Cesar Pelli is widely regarded as one of the most preeminent architects of the 20th century. Pelli was born in a small town in Argentina, and earned his bachelor’s degree in architecture at National University of Tucamán, Argentina. He moved to the U.S. to complete his masters degree at the University of Illinois at Urbana-Champaign. Among his best-known works are the Pacific Design Center in Los Angeles, the U.S. Embassy in Tokyo, the expansion and renovation of the Museum of Modern Art, World Financial Center and Winter Garden in New York City, the Canary Wharf Tower in London, the Carnegie Hall Tower in New York City, and the Petronas Towers in Malaysia.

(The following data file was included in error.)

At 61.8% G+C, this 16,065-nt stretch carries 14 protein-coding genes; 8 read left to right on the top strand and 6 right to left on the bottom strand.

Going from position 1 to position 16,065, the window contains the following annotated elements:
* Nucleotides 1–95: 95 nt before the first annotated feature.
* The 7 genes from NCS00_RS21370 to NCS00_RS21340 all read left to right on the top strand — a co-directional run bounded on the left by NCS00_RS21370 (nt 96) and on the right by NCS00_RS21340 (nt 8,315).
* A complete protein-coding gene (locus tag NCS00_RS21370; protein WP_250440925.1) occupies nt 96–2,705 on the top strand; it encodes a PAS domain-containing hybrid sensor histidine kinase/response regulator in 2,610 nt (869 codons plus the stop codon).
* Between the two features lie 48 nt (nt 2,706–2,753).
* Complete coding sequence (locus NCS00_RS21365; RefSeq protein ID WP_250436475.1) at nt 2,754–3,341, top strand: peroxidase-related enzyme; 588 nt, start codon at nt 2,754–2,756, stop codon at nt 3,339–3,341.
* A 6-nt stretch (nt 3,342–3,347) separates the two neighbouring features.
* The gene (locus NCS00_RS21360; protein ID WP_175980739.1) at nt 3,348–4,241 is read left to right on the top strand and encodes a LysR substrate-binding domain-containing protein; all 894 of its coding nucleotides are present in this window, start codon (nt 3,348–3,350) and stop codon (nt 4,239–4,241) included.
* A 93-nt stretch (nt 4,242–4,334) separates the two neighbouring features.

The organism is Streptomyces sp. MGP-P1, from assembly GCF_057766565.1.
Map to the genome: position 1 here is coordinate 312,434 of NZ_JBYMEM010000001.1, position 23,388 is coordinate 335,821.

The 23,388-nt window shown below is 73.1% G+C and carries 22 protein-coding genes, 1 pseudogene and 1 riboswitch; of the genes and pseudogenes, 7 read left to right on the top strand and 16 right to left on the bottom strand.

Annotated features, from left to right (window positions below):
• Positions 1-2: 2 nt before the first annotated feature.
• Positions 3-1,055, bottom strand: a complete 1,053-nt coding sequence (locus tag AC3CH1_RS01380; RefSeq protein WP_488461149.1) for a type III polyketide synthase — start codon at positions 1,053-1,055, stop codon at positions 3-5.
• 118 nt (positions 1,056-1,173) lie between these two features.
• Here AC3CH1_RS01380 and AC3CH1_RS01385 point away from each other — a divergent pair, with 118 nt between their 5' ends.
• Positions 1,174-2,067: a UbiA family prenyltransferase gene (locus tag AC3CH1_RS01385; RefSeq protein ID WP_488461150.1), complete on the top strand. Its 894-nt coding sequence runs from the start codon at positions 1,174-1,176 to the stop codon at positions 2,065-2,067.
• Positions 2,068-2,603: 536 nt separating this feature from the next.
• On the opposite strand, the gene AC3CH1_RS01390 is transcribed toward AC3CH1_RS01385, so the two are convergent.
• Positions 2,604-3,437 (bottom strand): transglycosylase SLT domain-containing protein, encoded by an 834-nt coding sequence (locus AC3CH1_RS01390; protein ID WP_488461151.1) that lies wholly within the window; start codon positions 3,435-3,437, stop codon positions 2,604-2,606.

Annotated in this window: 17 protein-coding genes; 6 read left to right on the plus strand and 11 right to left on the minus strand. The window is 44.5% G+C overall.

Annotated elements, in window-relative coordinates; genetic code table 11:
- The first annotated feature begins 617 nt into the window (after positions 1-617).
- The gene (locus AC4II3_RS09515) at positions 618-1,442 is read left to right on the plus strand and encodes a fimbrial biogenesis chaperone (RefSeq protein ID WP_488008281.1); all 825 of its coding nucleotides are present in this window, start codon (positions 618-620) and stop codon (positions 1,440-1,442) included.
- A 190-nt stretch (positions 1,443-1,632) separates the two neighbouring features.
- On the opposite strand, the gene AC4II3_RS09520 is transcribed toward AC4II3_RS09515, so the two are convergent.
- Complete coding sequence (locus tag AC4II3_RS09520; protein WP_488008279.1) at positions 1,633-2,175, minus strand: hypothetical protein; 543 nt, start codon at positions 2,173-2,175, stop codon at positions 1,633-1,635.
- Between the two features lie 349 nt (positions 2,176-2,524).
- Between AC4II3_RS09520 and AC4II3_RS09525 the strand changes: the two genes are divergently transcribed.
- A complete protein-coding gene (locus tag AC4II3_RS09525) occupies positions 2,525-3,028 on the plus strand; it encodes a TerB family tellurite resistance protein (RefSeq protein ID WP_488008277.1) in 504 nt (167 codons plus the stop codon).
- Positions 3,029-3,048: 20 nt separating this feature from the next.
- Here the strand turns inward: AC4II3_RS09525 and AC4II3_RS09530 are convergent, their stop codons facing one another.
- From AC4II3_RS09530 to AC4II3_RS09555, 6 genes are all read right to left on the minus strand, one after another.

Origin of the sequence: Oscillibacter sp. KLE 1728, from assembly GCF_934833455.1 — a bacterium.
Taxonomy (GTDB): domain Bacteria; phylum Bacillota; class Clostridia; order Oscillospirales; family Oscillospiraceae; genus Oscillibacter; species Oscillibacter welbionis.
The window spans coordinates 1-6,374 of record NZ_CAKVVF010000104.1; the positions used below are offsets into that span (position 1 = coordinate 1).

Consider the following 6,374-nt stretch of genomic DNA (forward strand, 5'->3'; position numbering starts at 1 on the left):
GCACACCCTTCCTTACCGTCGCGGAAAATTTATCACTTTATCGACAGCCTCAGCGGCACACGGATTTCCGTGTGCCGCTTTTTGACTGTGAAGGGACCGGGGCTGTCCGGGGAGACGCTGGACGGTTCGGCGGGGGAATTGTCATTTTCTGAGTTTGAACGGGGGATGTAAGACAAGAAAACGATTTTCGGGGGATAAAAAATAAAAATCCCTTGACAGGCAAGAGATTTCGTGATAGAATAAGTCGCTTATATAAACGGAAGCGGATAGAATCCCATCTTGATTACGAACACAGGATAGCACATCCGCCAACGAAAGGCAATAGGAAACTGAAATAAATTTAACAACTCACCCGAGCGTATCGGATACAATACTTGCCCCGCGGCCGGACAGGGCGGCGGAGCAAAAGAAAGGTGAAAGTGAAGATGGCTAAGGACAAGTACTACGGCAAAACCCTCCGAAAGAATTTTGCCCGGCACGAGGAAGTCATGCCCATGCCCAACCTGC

During early parts of his career, he was able to perfect the use of glass skins technology, producing buildings of lightweight, translucent quality. He served as dean of Yale University’s School of Architecture from 1977-1984, and also established his own practice, Cesar Pelli & Associates (now Pelli Clarke Pelli) in 1977. At this point in his career, his style evolved with great sculptural quality and stone-clad buildings. Pelli became known for the lightweight appearance of his buildings, and his use of lines of colored stone or metal in his projects. His architectural style is especially evident in a project completed by his firm: Trinity College’s Mathematics, Computing and Engineering Center in Hartford, Connecticut.